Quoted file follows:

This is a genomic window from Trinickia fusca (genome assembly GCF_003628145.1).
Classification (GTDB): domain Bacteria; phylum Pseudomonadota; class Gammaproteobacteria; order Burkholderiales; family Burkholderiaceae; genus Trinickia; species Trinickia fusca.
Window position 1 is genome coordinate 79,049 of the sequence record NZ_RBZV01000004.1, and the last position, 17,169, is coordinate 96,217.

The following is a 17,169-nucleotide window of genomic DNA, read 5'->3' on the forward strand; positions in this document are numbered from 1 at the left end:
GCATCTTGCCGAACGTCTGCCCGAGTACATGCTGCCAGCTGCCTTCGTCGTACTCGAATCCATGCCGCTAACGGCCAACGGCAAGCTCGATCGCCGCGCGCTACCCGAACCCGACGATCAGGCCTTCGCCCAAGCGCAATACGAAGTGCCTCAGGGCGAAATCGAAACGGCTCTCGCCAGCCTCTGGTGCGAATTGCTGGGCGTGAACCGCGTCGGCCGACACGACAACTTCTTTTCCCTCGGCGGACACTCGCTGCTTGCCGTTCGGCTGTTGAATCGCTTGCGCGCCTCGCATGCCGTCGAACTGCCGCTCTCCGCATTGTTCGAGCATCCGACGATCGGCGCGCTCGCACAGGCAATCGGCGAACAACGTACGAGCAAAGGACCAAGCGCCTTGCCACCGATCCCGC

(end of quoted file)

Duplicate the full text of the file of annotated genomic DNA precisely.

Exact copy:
This is a genomic window from Trinickia fusca (genome assembly GCF_003628145.1).
Classification (GTDB): domain Bacteria; phylum Pseudomonadota; class Gammaproteobacteria; order Burkholderiales; family Burkholderiaceae; genus Trinickia; species Trinickia fusca.
Window position 1 is genome coordinate 79,049 of the sequence record NZ_RBZV01000004.1, and the last position, 17,169, is coordinate 96,217.

The following is a 17,169-nucleotide window of genomic DNA, read 5'->3' on the forward strand; positions in this document are numbered from 1 at the left end:
GCATCTTGCCGAACGTCTGCCCGAGTACATGCTGCCAGCTGCCTTCGTCGTACTCGAATCCATGCCGCTAACGGCCAACGGCAAGCTCGATCGCCGCGCGCTACCCGAACCCGACGATCAGGCCTTCGCCCAAGCGCAATACGAAGTGCCTCAGGGCGAAATCGAAACGGCTCTCGCCAGCCTCTGGTGCGAATTGCTGGGCGTGAACCGCGTCGGCCGACACGACAACTTCTTTTCCCTCGGCGGACACTCGCTGCTTGCCGTTCGGCTGTTGAATCGCTTGCGCGCCTCGCATGCCGTCGAACTGCCGCTCTCCGCATTGTTCGAGCATCCGACGATCGGCGCGCTCGCACAGGCAATCGGCGAACAACGTACGAGCAAAGGACCAAGCGCCTTGCCACCGATCCCGC